2021 was supposed to be a good year. After spending 2020 in lockdowns and uncertainties with vaccines and Covid variants, I had welcomed 2021 with hope and aspirations. But it was not to be. With the second wave hitting severely in this part of the world, getting stuck in strict lockdowns, losing some of our loved ones, and enduring losses in our business and other work opportunities, 2021 was a difficult year for many of us. Both professional and personal setbacks made it a rather challenging year for me.
However, when I look back, I feel a sense of accomplishment that this year was about books for me. When things were not going right, I took asylum in reading. Books became friends who were there for me unconditionally.
I guiltily accept that I had not heard and known about Kazuo Ishiguro and his work before 2021. He was introduced to me this year. And through his words, I travelled across Europe together with him. ‘Remains of the Day’ and ‘Nocturnes’ helped me realise that while walking this journey of life, we will make mistakes and have our regrets but that life still goes on. His latest book, “Klara and the Sun” show that no matter how much we advance in technology and artificial intelligence, it will still not be easy to replace the human heart. And his book, “An Artist in a Floating World” reassured me that we humans are full of our own denials and conflicts.
Jhumpa Lahiri’s latest book “Whereabouts” was about a woman fighting her battle between the need to belong and refusal to form lasting ties.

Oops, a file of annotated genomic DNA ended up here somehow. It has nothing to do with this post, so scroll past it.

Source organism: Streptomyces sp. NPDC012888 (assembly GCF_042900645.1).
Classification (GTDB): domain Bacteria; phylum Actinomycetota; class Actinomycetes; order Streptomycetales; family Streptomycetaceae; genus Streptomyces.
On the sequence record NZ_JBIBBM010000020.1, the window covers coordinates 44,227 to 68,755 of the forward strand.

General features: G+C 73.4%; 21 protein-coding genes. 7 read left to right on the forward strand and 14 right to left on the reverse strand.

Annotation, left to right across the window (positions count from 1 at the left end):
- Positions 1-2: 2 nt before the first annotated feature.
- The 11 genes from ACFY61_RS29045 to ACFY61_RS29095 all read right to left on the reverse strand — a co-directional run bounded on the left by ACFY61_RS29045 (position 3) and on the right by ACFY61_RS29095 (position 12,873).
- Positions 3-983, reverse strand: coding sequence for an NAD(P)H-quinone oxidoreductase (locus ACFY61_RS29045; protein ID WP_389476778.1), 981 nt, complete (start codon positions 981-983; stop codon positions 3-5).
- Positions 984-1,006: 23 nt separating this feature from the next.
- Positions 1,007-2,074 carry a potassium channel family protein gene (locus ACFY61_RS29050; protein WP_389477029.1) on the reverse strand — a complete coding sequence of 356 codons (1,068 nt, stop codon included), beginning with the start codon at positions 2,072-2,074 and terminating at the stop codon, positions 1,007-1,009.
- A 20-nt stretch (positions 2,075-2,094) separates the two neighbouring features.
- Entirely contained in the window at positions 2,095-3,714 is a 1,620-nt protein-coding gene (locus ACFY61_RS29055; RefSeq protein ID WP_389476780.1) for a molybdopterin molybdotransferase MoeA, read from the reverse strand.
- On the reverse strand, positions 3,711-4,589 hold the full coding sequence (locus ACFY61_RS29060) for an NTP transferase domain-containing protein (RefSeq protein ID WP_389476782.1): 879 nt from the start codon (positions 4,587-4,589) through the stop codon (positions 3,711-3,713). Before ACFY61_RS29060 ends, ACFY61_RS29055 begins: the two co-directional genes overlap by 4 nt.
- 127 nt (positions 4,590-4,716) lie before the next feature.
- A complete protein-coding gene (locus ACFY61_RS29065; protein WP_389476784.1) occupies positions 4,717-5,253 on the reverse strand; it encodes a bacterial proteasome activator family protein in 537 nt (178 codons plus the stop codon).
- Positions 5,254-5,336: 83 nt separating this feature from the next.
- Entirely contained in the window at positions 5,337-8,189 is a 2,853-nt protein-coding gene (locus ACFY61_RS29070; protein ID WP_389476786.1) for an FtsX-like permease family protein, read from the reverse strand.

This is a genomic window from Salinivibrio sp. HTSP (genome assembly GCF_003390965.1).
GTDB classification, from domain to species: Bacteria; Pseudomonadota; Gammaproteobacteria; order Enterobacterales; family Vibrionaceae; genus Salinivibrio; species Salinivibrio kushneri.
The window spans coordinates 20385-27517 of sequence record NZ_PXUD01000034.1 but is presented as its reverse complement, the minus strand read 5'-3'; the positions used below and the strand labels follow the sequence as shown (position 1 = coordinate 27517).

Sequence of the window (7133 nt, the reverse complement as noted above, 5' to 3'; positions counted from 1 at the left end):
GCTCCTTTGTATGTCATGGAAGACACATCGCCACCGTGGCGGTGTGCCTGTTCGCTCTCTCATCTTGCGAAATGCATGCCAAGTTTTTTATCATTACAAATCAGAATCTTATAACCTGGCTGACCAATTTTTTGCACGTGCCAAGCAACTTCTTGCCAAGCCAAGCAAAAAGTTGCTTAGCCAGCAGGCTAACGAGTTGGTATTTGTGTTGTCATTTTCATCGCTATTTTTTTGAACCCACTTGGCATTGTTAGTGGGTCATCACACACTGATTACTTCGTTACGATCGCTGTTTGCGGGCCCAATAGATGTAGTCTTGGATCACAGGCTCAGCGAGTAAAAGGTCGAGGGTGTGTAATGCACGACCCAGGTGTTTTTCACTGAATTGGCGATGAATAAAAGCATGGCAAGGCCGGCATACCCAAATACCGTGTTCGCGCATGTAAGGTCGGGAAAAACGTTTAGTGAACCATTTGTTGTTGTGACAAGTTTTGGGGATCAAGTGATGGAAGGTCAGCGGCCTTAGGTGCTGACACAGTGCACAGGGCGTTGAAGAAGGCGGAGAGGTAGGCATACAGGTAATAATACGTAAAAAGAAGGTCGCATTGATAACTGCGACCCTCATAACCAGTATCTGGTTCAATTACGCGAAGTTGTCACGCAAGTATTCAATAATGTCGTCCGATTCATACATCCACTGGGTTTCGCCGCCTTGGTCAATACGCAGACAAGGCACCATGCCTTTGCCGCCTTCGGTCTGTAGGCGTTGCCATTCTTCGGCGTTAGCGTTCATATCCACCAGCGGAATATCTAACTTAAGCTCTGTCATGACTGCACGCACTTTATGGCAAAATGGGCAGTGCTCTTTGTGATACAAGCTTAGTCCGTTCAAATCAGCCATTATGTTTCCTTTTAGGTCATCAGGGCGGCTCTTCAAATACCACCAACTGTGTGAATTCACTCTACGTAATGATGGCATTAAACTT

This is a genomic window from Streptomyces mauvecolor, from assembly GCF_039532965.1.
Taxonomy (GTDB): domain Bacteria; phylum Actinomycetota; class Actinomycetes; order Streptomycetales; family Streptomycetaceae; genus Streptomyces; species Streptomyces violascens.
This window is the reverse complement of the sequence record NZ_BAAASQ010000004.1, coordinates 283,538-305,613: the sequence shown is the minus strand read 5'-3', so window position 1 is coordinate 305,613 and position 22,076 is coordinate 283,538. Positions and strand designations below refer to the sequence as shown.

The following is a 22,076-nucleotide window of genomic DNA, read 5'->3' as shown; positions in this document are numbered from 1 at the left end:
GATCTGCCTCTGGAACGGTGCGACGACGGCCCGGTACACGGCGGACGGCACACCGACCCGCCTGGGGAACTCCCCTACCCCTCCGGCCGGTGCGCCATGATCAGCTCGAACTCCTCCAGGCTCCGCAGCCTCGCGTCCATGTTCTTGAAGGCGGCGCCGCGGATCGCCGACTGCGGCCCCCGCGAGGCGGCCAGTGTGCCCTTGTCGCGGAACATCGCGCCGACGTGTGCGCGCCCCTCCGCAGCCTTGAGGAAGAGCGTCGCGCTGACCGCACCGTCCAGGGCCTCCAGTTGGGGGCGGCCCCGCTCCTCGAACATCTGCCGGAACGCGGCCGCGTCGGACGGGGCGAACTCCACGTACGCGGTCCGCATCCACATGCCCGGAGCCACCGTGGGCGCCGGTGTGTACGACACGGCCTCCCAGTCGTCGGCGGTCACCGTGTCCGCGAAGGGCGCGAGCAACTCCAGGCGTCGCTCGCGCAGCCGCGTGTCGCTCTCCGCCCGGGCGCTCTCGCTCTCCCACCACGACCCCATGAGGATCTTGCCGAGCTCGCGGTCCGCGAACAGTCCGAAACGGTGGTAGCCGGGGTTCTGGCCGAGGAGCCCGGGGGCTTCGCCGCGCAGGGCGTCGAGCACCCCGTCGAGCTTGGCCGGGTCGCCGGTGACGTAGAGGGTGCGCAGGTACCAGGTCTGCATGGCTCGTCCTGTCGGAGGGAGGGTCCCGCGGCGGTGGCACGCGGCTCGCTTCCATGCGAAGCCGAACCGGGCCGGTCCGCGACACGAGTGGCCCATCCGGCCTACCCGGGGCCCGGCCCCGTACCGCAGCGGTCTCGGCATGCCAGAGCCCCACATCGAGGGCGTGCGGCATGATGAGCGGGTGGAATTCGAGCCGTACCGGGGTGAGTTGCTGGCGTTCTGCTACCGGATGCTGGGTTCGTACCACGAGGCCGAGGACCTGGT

The autobiography of Eric Clapton revealed that no matter how successful we are and with all the admiration from the world, people still fight insecurities. Sometimes we tend to take ourselves too seriously and miss the present moment over a future that might never come.
This year was also the year when I decided to re-read two books that I had really loved and admired when I was in my early 20s. This experience taught me that sometimes we should revisit the books that we liked when we were younger, and that the same books will have different meanings and show us the world in different light with the passage of time.
While I was surprised that I didn’t enjoy ‘Godfather’ as much as I did back in 2007, I was also pleased that I chose to read ‘A Thousand Splendid Suns’ by Khaled Hosseini again this year; a year when the Taliban regime came back into Afghanistan. Somehow it felt appropriate to meet the characters of Mariam and Laila one more time. I had missed the many feminist stances that the author has taken in the novel when I first read it some 13 years ago, but the chapters that made me cry then still had me teary now.
Books like ‘Anxious People’ by Fredrik Backman and ‘Unconsoled’, again by Ishiguro, helped me recognise the futilities of our actions when we try too hard. Perhaps letting go, accepting what is, and surrendering could be a way to live life.
As I close 2021, I am not as anxious as I was when I was welcoming the year. There was too much burden on 2021 to be a better year for me. For 2022, I would like it to choose its own course and offer me what it has in its store for me.
The books that I read this year have given me an outlook that it is all good and bad, happy and sad memories and positive and negative emotions that enrich our experience of being humans. And I am rest assured that even if things don’t go as planned – which most often they don’t – I would have books with me to tell me that I can always take refuge in them.